Chemotherapy for advanced non-small-cell lung cancer: how much benefit is enough?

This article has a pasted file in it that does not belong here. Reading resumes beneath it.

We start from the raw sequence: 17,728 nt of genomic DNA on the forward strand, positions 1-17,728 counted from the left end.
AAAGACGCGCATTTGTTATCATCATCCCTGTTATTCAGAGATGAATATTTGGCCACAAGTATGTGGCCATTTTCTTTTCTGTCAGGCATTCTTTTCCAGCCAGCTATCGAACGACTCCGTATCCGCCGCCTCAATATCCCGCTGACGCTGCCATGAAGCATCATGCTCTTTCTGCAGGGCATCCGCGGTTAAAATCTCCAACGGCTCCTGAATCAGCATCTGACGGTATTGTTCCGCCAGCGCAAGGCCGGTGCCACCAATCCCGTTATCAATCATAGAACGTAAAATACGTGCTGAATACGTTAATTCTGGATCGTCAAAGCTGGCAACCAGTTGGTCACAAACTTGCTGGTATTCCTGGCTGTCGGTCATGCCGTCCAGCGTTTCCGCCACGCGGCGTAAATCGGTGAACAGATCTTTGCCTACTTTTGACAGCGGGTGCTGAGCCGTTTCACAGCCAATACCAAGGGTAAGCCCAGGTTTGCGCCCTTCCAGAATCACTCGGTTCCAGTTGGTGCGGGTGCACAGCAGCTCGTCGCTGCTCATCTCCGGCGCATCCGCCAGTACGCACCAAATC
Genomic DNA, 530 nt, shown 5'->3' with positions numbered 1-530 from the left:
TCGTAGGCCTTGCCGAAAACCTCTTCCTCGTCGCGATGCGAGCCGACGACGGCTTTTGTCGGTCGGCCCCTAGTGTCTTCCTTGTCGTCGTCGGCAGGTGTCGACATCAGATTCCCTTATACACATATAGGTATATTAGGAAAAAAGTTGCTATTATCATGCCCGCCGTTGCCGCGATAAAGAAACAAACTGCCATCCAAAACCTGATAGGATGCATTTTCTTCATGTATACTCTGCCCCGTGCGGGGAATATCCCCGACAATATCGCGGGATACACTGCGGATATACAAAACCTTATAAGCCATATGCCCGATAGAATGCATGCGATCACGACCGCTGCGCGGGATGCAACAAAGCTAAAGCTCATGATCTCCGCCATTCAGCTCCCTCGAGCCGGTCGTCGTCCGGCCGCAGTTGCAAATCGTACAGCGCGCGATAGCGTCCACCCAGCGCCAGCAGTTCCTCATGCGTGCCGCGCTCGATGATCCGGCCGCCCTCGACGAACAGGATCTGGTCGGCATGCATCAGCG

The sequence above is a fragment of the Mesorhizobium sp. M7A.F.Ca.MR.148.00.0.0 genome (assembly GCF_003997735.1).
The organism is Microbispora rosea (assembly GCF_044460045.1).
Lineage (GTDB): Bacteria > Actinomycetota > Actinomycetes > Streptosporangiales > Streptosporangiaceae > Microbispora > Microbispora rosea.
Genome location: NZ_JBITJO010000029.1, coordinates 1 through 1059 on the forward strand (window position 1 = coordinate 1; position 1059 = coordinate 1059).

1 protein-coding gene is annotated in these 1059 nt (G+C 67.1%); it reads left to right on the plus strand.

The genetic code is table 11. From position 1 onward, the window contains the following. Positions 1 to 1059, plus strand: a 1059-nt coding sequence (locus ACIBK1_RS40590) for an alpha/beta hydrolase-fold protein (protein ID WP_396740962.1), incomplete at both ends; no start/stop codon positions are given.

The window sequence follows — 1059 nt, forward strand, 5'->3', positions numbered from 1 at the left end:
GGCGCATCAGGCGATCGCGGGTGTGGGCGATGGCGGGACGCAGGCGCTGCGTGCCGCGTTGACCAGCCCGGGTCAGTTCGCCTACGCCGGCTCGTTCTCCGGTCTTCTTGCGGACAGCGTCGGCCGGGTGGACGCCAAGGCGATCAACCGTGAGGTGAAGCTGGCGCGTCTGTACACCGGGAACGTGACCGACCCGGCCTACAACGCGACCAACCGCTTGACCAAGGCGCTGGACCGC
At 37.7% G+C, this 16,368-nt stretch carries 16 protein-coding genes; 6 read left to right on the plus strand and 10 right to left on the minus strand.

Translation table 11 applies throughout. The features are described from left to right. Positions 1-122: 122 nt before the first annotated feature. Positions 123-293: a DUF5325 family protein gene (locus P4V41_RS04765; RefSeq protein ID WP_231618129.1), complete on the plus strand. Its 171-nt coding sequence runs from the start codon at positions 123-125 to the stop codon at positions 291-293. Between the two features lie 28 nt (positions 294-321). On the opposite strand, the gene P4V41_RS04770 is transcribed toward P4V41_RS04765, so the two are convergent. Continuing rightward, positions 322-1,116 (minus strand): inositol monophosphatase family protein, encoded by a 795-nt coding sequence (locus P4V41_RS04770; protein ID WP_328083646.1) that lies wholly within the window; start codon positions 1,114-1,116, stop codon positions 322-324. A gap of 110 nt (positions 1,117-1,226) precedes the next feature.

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PURPOSE: To estimate the impact of chemotherapy on survival of patients with advanced non-small-cell lung cancer (NSCLC). METHODS: Randomized controlled trials (RCTs) published in the English-language medical literature between 1970 and 1991 were identified through MEDLINE and the reference lists of relevant articles. Six RCTs that accounted for 635 patients and compared first-line chemotherapy with supportive care in advanced NSCLC and reported survival up to at least 1 year were identified. Cumulative proportions of survival at 3, 6, 9, and 12 months for chemotherapy and control groups were derived from survival curves. RESULTS: Within each study, the effect of chemotherapy was estimated with a pooled relative risk (RR) across the four 3-month periods. An overall estimate of the RR of death at 1 year (RRM-H) was then calculated and a survival curve for chemotherapy-treated patients was constructed applying the pooled estimate of the RR (RRW) for each 3-month period. Overall, chemotherapy was associated with a 24% (95% confidence interval [CI], 13% to 34%) reduction in the probability of death when compared with supportive care. However, the effect of treatment appeared to decrease significantly after the first 6 months from therapy inception and the mean potential gain in survival, as compared with supportive care, was approximately 6 weeks (95% CI, 1 to 10). CONCLUSION: Chemotherapy is effective in the treatment of advanced NSCLC, but its impact on the length of survival is limited. Future RCTs should still include an untreated control group and should measure quality of life in addition to survival.
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